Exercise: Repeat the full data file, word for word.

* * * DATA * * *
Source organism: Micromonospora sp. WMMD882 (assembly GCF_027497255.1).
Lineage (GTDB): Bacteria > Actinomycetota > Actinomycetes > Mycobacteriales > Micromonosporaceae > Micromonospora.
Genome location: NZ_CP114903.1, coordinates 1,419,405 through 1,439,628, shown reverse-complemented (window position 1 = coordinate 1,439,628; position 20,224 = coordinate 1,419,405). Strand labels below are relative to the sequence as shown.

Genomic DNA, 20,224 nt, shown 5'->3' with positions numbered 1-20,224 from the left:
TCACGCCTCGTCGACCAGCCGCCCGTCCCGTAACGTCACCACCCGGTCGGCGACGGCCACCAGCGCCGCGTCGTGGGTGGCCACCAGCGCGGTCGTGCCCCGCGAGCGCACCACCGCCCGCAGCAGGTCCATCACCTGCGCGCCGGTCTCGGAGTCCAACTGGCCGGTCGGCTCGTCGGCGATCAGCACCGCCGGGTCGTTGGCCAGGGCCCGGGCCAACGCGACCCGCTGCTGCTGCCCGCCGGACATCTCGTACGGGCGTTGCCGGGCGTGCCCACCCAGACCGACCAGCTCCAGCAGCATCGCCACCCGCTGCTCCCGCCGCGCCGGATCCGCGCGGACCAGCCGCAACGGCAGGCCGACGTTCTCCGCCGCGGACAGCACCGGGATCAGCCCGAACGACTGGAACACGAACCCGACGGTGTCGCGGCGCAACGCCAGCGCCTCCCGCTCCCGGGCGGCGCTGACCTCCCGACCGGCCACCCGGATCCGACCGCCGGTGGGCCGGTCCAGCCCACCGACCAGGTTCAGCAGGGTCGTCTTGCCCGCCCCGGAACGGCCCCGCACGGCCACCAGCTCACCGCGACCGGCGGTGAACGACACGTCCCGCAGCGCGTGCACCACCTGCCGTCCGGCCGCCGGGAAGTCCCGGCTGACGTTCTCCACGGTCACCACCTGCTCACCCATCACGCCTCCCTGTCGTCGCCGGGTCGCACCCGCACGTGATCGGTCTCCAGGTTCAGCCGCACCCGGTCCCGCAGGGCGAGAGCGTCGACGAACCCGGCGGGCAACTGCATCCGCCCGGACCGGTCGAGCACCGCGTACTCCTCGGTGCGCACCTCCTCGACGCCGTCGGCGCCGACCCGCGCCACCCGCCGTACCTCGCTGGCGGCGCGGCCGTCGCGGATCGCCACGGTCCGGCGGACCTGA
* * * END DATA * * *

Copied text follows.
Source organism: Micromonospora sp. WMMD882 (assembly GCF_027497255.1).
Lineage (GTDB): Bacteria > Actinomycetota > Actinomycetes > Mycobacteriales > Micromonosporaceae > Micromonospora.
Genome location: NZ_CP114903.1, coordinates 1,419,405 through 1,439,628, shown reverse-complemented (window position 1 = coordinate 1,439,628; position 20,224 = coordinate 1,419,405). Strand labels below are relative to the sequence as shown.

Genomic DNA, 20,224 nt, shown 5'->3' with positions numbered 1-20,224 from the left:
TCACGCCTCGTCGACCAGCCGCCCGTCCCGTAACGTCACCACCCGGTCGGCGACGGCCACCAGCGCCGCGTCGTGGGTGGCCACCAGCGCGGTCGTGCCCCGCGAGCGCACCACCGCCCGCAGCAGGTCCATCACCTGCGCGCCGGTCTCGGAGTCCAACTGGCCGGTCGGCTCGTCGGCGATCAGCACCGCCGGGTCGTTGGCCAGGGCCCGGGCCAACGCGACCCGCTGCTGCTGCCCGCCGGACATCTCGTACGGGCGTTGCCGGGCGTGCCCACCCAGACCGACCAGCTCCAGCAGCATCGCCACCCGCTGCTCCCGCCGCGCCGGATCCGCGCGGACCAGCCGCAACGGCAGGCCGACGTTCTCCGCCGCGGACAGCACCGGGATCAGCCCGAACGACTGGAACACGAACCCGACGGTGTCGCGGCGCAACGCCAGCGCCTCCCGCTCCCGGGCGGCGCTGACCTCCCGACCGGCCACCCGGATCCGACCGCCGGTGGGCCGGTCCAGCCCACCGACCAGGTTCAGCAGGGTCGTCTTGCCCGCCCCGGAACGGCCCCGCACGGCCACCAGCTCACCGCGACCGGCGGTGAACGACACGTCCCGCAGCGCGTGCACCACCTGCCGTCCGGCCGCCGGGAAGTCCCGGCTGACGTTCTCCACGGTCACCACCTGCTCACCCATCACGCCTCCCTGTCGTCGCCGGGTCGCACCCGCACGTGATCGGTCTCCAGGTTCAGCCGCACCCGGTCCCGCAGGGCGAGAGCGTCGACGAACCCGGCGGGCAACTGCATCCGCCCGGACCGGTCGAGCACCGCGTACTCCTCGGTGCGCACCTCCTCGACGCCGTCGGCGCCGACCCGCGCCACCCGCCGTACCTCGCTGGCGGCGCGGCCGTCGCGGATCGCCACGGTCCGGCGGACCTGA